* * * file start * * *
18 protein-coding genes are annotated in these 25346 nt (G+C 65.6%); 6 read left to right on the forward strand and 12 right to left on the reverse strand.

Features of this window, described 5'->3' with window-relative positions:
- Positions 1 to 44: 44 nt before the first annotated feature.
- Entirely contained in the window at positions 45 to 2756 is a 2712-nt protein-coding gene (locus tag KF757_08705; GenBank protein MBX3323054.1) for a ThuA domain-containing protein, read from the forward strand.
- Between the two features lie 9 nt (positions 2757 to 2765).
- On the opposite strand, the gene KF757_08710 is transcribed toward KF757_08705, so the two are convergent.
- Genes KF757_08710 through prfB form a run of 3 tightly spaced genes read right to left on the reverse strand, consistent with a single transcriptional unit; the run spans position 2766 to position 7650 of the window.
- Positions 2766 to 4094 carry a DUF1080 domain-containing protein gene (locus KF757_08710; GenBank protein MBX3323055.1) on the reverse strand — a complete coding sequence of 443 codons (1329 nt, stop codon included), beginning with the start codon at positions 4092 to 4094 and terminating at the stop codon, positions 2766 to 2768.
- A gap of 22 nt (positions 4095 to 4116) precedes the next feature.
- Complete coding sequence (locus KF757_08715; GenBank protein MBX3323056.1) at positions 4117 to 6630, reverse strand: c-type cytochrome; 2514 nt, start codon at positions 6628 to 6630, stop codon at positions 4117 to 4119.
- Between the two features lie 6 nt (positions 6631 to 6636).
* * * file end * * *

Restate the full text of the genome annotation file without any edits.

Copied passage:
18 protein-coding genes are annotated in these 25346 nt (G+C 65.6%); 6 read left to right on the forward strand and 12 right to left on the reverse strand.

Features of this window, described 5'->3' with window-relative positions:
- Positions 1 to 44: 44 nt before the first annotated feature.
- Entirely contained in the window at positions 45 to 2756 is a 2712-nt protein-coding gene (locus tag KF757_08705; GenBank protein MBX3323054.1) for a ThuA domain-containing protein, read from the forward strand.
- Between the two features lie 9 nt (positions 2757 to 2765).
- On the opposite strand, the gene KF757_08710 is transcribed toward KF757_08705, so the two are convergent.
- Genes KF757_08710 through prfB form a run of 3 tightly spaced genes read right to left on the reverse strand, consistent with a single transcriptional unit; the run spans position 2766 to position 7650 of the window.
- Positions 2766 to 4094 carry a DUF1080 domain-containing protein gene (locus KF757_08710; GenBank protein MBX3323055.1) on the reverse strand — a complete coding sequence of 443 codons (1329 nt, stop codon included), beginning with the start codon at positions 4092 to 4094 and terminating at the stop codon, positions 2766 to 2768.
- A gap of 22 nt (positions 4095 to 4116) precedes the next feature.
- Complete coding sequence (locus KF757_08715; GenBank protein MBX3323056.1) at positions 4117 to 6630, reverse strand: c-type cytochrome; 2514 nt, start codon at positions 6628 to 6630, stop codon at positions 4117 to 4119.
- Between the two features lie 6 nt (positions 6631 to 6636).